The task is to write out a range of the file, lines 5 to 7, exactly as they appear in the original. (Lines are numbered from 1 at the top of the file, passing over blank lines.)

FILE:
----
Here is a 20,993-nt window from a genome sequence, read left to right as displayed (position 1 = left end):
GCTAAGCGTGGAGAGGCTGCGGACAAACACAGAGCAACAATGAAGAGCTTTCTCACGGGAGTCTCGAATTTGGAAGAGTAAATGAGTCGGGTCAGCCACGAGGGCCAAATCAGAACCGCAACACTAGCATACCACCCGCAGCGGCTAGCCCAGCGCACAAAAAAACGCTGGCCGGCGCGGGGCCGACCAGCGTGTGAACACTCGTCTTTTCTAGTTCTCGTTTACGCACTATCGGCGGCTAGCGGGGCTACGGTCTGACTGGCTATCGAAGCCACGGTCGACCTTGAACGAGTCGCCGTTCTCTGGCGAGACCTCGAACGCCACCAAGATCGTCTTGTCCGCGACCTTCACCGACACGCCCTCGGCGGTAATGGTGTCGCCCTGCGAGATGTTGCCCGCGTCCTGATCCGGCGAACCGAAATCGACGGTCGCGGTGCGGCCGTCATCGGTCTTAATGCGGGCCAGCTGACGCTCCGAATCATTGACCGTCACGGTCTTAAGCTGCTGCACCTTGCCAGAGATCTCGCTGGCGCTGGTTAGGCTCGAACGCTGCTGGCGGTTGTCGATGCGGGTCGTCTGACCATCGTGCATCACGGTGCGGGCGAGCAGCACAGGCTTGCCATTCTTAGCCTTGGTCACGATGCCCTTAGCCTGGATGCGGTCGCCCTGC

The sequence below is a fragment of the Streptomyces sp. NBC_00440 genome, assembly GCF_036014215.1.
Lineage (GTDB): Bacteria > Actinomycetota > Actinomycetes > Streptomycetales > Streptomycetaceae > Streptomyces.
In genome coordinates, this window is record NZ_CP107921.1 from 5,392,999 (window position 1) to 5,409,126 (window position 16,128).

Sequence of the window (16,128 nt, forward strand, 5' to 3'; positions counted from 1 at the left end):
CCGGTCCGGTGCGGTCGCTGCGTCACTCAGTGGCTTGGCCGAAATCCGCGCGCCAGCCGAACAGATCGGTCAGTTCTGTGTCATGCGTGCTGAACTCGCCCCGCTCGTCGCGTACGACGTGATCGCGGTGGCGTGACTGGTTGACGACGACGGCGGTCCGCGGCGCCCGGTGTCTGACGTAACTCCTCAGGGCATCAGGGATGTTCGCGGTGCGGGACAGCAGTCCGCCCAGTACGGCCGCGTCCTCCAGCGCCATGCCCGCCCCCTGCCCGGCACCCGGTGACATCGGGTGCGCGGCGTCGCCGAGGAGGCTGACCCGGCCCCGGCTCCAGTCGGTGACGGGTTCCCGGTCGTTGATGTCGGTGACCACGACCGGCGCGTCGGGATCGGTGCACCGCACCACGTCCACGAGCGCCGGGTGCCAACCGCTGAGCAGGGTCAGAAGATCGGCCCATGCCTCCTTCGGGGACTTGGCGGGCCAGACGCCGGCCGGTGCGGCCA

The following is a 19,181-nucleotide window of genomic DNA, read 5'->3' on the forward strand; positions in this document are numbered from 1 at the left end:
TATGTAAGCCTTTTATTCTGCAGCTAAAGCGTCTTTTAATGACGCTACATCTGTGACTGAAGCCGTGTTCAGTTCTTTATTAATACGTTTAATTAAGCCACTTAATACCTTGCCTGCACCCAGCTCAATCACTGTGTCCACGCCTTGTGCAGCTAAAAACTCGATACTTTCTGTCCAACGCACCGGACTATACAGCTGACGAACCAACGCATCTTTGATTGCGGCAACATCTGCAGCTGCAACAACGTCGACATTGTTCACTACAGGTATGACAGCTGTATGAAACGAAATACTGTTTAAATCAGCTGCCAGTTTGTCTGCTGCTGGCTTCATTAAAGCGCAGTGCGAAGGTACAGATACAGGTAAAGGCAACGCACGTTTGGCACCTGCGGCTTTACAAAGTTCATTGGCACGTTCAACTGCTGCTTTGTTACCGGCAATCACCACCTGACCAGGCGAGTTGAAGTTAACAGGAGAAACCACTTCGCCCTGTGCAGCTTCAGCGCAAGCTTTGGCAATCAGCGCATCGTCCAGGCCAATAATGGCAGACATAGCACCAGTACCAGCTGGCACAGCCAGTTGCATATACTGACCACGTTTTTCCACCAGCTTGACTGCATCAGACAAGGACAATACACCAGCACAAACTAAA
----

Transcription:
In genome coordinates, this window is record NZ_CP107921.1 from 5,392,999 (window position 1) to 5,409,126 (window position 16,128).

Sequence of the window (16,128 nt, forward strand, 5' to 3'; positions counted from 1 at the left end):
CCGGTCCGGTGCGGTCGCTGCGTCACTCAGTGGCTTGGCCGAAATCCGCGCGCCAGCCGAACAGATCGGTCAGTTCTGTGTCATGCGTGCTGAACTCGCCCCGCTCGTCGCGTACGACGTGATCGCGGTGGCGTGACTGGTTGACGACGACGGCGGTCCGCGGCGCCCGGTGTCTGACGTAACTCCTCAGGGCATCAGGGATGTTCGCGGTGCGGGACAGCAGTCCGCCCAGTACGGCCGCGTCCTCCAGCGCCATGCCCGCCCCCTGCCCGGCACCCGGTGACATCGGGTGCGCGGCGTCGCCGAGGAGGCTGACCCGGCCCCGGCTCCAGTCGGTGACGGGTTCCCGGTCGTTGATGTCGGTGACCACGACCGGCGCGTCGGGATCGGTGCACCGCACCACGTCCACGAGCGCCGGGTGCCAACCGCTGAGCAGGGTCAGAAGATCGGCCCATGCCTCCTTCGGGGACTTGGCGGGCCAGACGCCGGCCGGTGCGGCCA